There is also the possibility to hold police services accountable under criminal law for manslaughter by virtue of the 2007 Corporate Manslaughter and Corporate Homicide Act.In England, Wales and Northern Ireland, the offence is called corporate manslaughter, and in Scotland it is called corporate homicide.Under Section 1(1) of the 2007 Act, an organisation is guilty of an offence if the way in which its activities are managed or organised:

a. Causes a person’s death; and

b. Amounts to a gross breach of a relevant duty of care owed by the organisation to the deceased.

An organisation is guilty of an offence only if the way in which its activities are managed or organised by its senior management is a substantial element in the breach. Section 5 of the 2007 Act makes it clear that it applies to policing and law enforcement operations.



Views and Concluding Observations of United Nations Treaty Bodies

In its 2019 Concluding Observations on the United Kingdom, the Committee against Torture considered that the UK authorities

should ensure that the use of electrical discharge weapons is strictly compliant with the principles of necessity, subsidiarity, proportionality, advance warning (where feasible) and precaution. The State party should provide clear presumptions against the use of tasers on vulnerable groups, such as children and young people, investigate the causes for their disproportionate use against members of minorities and prohibit their use in drive stun mode.

The Committee wa of the view that electric discharge weapons "should not form part of the equipment of custodial staff in prisons or any other place of deprivation of liberty, including mental health settings". 

In its 2015 Concluding Observations on the United Kingdom's seventh periodic report on its implementation of the ICCPR, the Human Rights Committee noted with concern with respect to Northern Ireland 

the multiple independence and effectiveness shortcomings alleged in relation to the Police Ombudsman’s ability to investigate historical cases of police misconduct.Human Rights Committee, Concluding observations on the seventh periodic report of the United Kingdom of Great Britain and Northern Ireland, UN doc. CCPR/C/GBR/CO/7, 17 August 2015, §8. 

With respect to the use of conducted electrical weapons (e.g. Taser©), in its 2013 Concluding Observations on the United Kingdom's fifth periodic report on its implementation of CAT, the Committee against Torture expressed deep concern

at instances where electrical discharge weapons have been used on children, persons with disabilities and in recent policing operations where the serious threat of violence was questioned....Committee against Torture, Concluding Observations on the United Kingdom's fifth periodic report, UN doc. CAT/C/GBR/CO/5, 24 June 2013, §26.

It called on the United Kingdom to ensure

that electrical discharge weapons are used exclusively in extreme and limited situations – where there is a real and immediate threat to life or risk of serious injury – as a substitute for lethal weapons and by trained law enforcement personnel only. The State party should revise the regulations governing the use of such weapons with a view to establishing a high threshold for their use and expressly prohibiting their use on children and pregnant women.Committee against Torture, Concluding Observations on the United Kingdom's fifth periodic report, UN doc. CAT/C/GBR/CO/5, 24 June 2013, §26.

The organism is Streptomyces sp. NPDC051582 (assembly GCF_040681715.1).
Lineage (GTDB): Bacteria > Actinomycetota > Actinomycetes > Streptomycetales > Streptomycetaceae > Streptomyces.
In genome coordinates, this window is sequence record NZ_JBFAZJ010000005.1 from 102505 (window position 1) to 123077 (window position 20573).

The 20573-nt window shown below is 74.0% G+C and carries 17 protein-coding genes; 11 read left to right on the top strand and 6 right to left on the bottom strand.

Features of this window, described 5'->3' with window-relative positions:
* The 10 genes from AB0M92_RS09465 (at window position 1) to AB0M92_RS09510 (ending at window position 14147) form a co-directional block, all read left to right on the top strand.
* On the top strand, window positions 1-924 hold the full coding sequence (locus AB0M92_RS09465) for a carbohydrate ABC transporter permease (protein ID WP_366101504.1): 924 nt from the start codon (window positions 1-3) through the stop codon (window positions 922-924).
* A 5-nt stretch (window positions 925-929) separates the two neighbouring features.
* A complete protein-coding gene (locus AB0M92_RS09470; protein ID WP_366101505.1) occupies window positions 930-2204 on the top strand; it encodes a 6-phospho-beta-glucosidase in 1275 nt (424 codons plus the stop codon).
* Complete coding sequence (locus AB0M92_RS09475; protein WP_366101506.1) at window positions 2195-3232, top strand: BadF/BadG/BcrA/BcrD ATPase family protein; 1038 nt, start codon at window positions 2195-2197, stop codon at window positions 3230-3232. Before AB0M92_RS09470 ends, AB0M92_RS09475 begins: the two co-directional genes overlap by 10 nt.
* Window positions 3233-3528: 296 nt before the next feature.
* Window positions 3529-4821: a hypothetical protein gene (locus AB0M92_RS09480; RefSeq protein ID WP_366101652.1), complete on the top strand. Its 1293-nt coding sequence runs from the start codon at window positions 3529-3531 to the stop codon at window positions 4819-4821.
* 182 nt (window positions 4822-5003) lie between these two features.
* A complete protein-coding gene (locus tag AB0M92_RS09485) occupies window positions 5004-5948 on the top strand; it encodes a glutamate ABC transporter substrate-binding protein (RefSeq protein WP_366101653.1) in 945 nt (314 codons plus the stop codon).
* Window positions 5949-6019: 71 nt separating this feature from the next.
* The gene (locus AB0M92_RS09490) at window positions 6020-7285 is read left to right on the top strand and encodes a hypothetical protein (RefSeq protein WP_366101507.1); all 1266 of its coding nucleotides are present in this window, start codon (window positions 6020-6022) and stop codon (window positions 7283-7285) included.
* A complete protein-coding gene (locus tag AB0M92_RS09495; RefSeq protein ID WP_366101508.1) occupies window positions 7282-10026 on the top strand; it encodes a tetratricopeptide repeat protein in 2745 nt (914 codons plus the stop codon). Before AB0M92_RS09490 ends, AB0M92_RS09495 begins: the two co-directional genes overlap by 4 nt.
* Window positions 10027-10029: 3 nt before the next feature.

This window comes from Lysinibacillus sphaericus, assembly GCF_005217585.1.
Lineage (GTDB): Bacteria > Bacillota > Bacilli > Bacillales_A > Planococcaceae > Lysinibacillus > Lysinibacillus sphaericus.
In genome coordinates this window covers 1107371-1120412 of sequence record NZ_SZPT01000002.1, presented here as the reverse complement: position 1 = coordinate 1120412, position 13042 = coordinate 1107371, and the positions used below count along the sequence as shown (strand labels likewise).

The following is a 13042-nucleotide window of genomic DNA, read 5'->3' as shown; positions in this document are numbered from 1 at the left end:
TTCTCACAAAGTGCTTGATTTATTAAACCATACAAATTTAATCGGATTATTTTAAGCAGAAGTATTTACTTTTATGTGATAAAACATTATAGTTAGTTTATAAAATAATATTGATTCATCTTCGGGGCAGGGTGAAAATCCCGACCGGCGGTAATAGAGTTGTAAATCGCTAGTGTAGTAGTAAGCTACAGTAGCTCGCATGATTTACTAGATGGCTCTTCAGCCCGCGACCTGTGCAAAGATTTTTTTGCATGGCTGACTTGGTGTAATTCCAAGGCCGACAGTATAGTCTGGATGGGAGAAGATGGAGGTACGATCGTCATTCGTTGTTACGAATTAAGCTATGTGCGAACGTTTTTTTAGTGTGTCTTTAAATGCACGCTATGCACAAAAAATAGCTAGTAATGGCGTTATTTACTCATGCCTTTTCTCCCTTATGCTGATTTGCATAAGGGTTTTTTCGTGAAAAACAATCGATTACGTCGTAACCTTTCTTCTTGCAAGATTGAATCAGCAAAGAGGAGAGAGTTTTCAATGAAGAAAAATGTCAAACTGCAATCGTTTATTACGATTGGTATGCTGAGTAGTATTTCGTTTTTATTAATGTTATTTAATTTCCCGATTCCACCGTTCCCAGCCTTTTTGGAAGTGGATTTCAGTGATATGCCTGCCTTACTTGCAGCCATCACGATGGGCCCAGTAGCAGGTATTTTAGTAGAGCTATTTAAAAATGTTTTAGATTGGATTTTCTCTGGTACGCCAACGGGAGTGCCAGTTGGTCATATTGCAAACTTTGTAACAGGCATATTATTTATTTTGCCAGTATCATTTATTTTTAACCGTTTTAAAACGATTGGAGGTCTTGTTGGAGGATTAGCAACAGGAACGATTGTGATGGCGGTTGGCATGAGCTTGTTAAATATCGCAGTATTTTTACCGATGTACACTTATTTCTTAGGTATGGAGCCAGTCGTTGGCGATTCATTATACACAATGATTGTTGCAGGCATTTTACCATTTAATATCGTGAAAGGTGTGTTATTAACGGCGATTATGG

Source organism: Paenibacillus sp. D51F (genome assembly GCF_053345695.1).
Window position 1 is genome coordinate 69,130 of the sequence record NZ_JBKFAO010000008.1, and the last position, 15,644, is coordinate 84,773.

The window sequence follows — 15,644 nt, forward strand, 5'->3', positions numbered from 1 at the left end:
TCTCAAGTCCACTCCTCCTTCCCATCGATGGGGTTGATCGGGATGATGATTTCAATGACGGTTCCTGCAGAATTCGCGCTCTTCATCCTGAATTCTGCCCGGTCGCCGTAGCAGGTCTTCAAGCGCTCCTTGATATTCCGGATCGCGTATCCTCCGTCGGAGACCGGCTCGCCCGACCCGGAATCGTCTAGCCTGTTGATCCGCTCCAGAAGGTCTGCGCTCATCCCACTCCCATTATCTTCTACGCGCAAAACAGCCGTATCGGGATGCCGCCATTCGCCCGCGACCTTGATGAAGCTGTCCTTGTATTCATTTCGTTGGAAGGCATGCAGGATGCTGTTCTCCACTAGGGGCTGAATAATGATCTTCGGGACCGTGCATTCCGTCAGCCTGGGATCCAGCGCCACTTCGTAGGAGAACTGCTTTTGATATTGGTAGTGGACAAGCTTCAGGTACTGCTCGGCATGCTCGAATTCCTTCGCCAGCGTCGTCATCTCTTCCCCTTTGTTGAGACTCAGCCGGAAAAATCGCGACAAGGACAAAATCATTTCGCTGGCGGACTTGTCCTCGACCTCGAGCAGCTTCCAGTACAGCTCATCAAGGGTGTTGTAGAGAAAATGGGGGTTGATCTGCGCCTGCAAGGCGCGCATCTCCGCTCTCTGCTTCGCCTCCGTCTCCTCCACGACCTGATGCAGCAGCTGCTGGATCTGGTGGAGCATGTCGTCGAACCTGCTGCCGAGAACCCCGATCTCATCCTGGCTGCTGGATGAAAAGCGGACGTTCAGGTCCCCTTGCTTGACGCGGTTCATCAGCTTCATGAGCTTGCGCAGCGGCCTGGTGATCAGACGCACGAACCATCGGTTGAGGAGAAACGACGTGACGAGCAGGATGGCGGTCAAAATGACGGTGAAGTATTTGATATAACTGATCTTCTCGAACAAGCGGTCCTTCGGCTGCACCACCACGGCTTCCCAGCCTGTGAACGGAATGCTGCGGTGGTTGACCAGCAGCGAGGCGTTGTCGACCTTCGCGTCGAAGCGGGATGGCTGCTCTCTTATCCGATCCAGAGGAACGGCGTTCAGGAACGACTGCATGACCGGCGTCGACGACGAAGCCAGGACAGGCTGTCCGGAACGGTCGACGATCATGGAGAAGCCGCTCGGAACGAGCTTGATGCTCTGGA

The Committee was of the view

that the use of electrical discharge weapons should be subject to the principles of necessity and proportionality and should be inadmissible in the equipment of custodial staff in prisons or any other place of deprivation of liberty.Committee against Torture, Concluding Observations on the United Kingdom's fifth periodic report, UN doc. CAT/C/GBR/CO/5, 24 June 2013, §26.

It urged the United Kingdom "to provide detailed instructions and adequate training to law enforcement personnel entitled to use electric discharge weapons, and to strictly monitor and supervise their use".Committee against Torture, Concluding Observations on the United Kingdom's fifth periodic report, UN doc. CAT/C/GBR/CO/5, 24 June 2013, §26.


A number of cases concerning alleged unlawful use of force in law enforcement by the UK police and security forces have come before the European Court of Human Rights. The most important are the McCann and da Silva cases.

McCann and others v. United Kingdom

In its 1995 judgment, the European Court found a violation of the right to life by the United Kingdom, not for the decision by British soldiers to shoot and kill three members of the Irish Republican Army (IRA) who were on a bombing mission in Gibraltar, but for the failure to arrest them beforehand. This judgment is one of the most important the European Court has ever made, recognising a "duty of precaution" under Article 2 (the right to life) of the 1950 European Convention on Human Rights.

da Silva v. United Kingdom